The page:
# Backsolving in GMAT

Backsolving is a technique of trying out the answer choices in GMAT questions. Each choice is selected one at a time and is assumed to be the right choice. Analyze the value or conditions by injecting the choices into the question. Backsolving is incredibly time saving in algebraic equations and number properties problems.

Case 1: To find the value of an equation
Example: Which number gives the lowest value for the equation?
1/X + (1/X) ^2 + 5X

Approach 1: Start from the middle value in the answer choice.
For example, if the five answer choices are 14,5,19,8,21

Plug 14 into the equation and check the value. If the value is too high, find out an answer choice with a much smaller value, like 5.

Approach 2:  If you inspect the equation, the first two terms will result in small numbers, smaller than 1, according to the given answer choices. However, the 3rd term of the equation is the leading one. A small value in 5X will make the equation’s net value smaller, and a big value in 5X will make the equation’s net value bigger. So, the answer is almost immediately x = 5.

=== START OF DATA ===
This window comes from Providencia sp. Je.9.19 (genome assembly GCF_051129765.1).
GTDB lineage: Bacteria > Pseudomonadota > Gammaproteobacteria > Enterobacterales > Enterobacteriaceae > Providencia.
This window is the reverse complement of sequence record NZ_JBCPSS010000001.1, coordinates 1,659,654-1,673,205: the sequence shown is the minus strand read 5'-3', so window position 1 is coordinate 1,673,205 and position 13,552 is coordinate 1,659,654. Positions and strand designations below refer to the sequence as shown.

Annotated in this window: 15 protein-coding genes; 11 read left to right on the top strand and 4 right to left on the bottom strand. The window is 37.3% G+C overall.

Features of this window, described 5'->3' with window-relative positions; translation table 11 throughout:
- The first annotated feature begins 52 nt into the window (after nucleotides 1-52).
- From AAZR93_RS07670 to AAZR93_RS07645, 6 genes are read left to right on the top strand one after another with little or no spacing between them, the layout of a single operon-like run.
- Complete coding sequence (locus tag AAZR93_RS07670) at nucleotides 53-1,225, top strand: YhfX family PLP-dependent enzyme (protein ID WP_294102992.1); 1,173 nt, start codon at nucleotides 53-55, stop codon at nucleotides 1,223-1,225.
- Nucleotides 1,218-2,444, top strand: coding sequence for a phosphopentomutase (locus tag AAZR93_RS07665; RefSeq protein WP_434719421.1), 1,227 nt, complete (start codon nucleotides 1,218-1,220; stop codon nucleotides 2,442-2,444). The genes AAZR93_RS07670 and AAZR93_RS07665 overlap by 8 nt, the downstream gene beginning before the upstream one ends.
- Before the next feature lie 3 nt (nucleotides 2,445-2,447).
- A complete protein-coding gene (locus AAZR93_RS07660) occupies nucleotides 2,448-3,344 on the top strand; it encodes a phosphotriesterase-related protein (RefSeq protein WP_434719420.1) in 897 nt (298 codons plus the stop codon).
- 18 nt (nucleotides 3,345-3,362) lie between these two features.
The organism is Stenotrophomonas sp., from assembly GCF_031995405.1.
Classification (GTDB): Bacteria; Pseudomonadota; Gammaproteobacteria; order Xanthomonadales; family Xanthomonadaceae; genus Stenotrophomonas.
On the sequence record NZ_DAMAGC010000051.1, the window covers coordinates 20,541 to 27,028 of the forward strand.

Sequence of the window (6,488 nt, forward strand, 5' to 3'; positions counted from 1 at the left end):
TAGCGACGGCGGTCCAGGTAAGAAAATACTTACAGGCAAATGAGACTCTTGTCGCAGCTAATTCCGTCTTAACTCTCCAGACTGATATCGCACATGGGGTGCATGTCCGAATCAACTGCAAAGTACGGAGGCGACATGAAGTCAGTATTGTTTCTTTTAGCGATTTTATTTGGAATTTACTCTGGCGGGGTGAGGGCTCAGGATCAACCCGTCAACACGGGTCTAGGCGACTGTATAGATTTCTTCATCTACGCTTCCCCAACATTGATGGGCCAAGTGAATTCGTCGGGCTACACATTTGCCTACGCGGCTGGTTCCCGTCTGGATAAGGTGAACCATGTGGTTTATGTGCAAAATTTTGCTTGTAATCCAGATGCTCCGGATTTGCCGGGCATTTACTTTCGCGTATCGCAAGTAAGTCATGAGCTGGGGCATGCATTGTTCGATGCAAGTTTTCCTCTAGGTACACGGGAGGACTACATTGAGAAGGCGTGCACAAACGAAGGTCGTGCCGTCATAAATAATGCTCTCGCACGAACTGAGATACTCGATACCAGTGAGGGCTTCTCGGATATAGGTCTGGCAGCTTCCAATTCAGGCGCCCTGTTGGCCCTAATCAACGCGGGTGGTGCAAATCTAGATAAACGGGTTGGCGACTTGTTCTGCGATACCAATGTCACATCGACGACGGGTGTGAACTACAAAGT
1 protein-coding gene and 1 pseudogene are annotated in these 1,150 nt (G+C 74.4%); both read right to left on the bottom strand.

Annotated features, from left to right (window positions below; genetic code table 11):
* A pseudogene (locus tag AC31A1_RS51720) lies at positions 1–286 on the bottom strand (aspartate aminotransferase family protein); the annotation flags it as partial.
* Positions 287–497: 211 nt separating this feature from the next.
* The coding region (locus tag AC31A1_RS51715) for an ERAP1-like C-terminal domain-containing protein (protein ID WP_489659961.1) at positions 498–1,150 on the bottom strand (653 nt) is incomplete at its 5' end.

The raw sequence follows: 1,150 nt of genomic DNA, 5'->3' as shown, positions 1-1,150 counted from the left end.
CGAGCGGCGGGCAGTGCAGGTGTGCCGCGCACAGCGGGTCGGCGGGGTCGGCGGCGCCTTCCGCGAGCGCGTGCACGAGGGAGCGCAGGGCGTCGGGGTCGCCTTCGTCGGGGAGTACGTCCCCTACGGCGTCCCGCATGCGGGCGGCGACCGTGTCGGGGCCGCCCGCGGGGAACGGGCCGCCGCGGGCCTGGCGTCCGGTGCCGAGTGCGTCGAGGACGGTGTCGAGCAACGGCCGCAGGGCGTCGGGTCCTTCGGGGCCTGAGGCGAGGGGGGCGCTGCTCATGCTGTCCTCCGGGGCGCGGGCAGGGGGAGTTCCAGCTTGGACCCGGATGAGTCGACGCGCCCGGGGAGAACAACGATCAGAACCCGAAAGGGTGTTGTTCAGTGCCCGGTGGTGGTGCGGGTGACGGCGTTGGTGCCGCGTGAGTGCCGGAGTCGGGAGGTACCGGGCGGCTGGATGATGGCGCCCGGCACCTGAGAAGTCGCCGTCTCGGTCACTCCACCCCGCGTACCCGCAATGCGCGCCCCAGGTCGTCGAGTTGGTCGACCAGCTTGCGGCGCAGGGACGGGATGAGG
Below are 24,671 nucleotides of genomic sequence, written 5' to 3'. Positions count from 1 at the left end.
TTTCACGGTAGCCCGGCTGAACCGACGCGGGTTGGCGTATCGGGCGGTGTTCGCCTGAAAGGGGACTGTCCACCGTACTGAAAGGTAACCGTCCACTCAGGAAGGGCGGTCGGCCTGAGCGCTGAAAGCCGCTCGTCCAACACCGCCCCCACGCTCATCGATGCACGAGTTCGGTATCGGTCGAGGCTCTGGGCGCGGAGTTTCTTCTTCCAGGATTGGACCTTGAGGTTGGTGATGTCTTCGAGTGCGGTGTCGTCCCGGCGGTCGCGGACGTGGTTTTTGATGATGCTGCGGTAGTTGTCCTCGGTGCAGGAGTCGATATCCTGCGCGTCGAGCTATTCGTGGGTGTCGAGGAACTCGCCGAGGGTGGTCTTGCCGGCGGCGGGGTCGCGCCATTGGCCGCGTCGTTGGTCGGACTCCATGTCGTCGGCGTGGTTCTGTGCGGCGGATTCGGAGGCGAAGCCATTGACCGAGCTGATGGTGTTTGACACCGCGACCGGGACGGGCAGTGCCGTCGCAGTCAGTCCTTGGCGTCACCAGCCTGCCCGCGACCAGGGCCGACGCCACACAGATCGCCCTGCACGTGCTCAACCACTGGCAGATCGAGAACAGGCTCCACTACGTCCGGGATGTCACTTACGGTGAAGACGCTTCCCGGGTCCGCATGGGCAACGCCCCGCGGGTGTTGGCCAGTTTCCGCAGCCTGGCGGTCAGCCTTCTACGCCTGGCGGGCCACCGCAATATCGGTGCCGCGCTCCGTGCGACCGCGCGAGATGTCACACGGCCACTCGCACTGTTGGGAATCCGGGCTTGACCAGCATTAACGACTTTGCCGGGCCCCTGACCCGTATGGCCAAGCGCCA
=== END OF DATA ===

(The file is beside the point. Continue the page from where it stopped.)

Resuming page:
Case 2: To satisfy a condition
Example: If y # 3 and 2x/y is a prime integer greater than 2, which of the following must be true?

I. x = y
II. y = 1
III. x and y are prime integers.

(A) None

(B) I only

(C) II only

(D) III only

(E) I and II

For 1: Let us plug-in x=y=1
2x/y = 2, which is not greater than 2

For 2: y=1
Therefore 2x/y = 2x
Plug-in value for x:
x = 1, 2x = 2 which is equal to 2 and not greater than 2

For 3: x and y are prime integers

x = 13 y= 2
2x/y = 13, which is a prime integer greater than 2
x=2 y=13
2x/y = 0.3, which is less than 2 and not a prime integer

Note: If a certain value satisfies the condition, always try with other values before confirming the answer.

For 3: x=13, y=2 satisfied the condition (Where x is a large prime number and y, a small one), but when we plugged in opposite numbers, x=2 and y =13 (Where x is a small prime number and y, a large prime number) the condition failed. Always test with opposite numbers to validate the condition.

Credits:
Leo John, Luis R. Villegas H

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